Most egregious is the discussion of the corporation as a "legal person", which the film uses as an organizing conceit. As a legal matter, that designation is made for the purposes of standing, with legal rights somewhat different from that of individuals. As an economic judgment, every industrialized nation has decided -- rightly, in my view -- that a form of business that limits liability to individual shareholders promotes capital investment and increases growth. For example, if you invest $5,000 in Unocal stock, you won't lose your house if Unocal goes under. You'll only lose your $5,000. If you risk the shirt on your back, you probably wouldn't invest. Such basic economic principles are ignored at the service of nonsensical radical rhetoric, which ends up weakening the movie's points.

The film diagnosed the problem correctly: that economics has trumped politics, concentrating power on corporations that are not accountable to citizens directly. But that's as much a political problem -- politicians need for corporate campaign money to maintain power, the "people" have trouble organizing due to collective action problems and information failure -- as it is a problem of corporate malevolence. I wish the film addressed the real problem with more rigor, instead of just romanticizing "the people". On the other hand, there are few movies that are even willing to tackle this problem, and even a half-successful thinkpiece like The Corporation is much appreciated.

Tuesday, August 10, 2004

Kerry as Barak?

Tired of all the comparisons made between the 2004 election and (take your pick):

(a) the 1980 race, when a beleaguered incumbent president lost decisively as the undecided all broke to the challenger in the last few days;

(b) the 1992 race, when an Iraq-conquering president named Bush was defeated by a Democrat assaulting his poor economic stewardship;

(c) the 1972 race, when the incumbent Republican war president won in a landslide by appealing to the nationalistic, socially conservative Silent Majority; or

(d) the 1988 race, when an aggressive Bush campaign successfully tarred a Massachusetts liberal as out of touch with the mainstream?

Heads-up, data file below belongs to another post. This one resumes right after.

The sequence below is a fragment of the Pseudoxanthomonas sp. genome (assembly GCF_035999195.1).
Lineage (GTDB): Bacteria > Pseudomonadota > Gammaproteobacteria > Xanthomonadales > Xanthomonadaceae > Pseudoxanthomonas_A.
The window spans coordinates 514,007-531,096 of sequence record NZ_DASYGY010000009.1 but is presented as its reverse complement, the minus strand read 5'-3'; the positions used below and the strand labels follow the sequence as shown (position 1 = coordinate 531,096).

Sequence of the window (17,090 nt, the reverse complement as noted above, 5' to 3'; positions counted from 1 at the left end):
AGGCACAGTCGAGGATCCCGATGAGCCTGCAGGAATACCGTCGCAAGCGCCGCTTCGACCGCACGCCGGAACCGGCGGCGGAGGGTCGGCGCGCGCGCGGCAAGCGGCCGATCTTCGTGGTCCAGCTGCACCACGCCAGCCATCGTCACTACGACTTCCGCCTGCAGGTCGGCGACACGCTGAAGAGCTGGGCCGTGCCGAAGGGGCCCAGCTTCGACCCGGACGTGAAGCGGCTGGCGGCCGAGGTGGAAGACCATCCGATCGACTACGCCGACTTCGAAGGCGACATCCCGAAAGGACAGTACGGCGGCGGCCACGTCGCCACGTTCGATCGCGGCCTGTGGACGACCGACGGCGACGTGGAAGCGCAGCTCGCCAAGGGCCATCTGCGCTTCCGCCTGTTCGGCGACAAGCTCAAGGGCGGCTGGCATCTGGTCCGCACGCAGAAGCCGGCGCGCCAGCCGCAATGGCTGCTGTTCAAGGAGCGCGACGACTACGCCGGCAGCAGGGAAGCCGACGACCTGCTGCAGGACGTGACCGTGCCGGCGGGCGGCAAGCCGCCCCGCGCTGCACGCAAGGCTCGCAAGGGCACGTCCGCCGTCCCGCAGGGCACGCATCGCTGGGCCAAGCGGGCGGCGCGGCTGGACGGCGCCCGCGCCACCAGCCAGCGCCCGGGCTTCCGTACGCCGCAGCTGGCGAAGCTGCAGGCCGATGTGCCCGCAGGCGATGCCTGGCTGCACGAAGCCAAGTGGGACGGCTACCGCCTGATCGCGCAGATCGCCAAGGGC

Leave it to the New Republic to start comparing the Kerry-Bush race to elections in other countries. They print two articles. (Subscription required to read the articles.) The pessimistic one draws a parallel between Kerry and the hapless, charisma-challenged Neil Kinnock, who squandered Labour's advantage on the issues and couldn't withstand the negative attacks from John Major in the 1991 British elections. The more persuasive article argues that Kerry's playing Ehud Barak to Bush's Bibi Netanyahu. Barak was the war hero whose biography-intensive compaign hardened Labor's dovish image; Bibi is a reflexively hawkish wingnut who's loathed by the center-left. Though the Israeli electorate was closely divided in 1999 and polls fairly close for most of the race, Barak pulled away at the end and whipped Bibi by a 56-44 margin.

If you're interested with historical comparisons, check out the Barak-Kerry article. I haven't seen a better case for a historical parallel. Then again, maybe such comparisons are fundamentally flawed.

Also, I keep running into folks who remain skeptical that Kerry's in a strong position. Don't take my word for it. Check out what Charlie Cook and Larry Sabato, two of the most respected election analysts in Washington, say about the state of the race. And these guys aren't Democratic shills.

Added for all my Costco-loving buds: A Brooksian piece on Kerryesque Costco v. Bushian Wal-Mart. The piece is better than it sounds.

Monday, August 09, 2004

Will Ferrell's Anti-Bush Ad

Will Ferrell stars in this hilarious anti-Bush ad sponsored by America Coming Together, the most important and active of the 527 groups supporting the Democrats (they're gonna key the get out the vote operation). If you want to give money this election cycle, there is no bigger bang for your buck.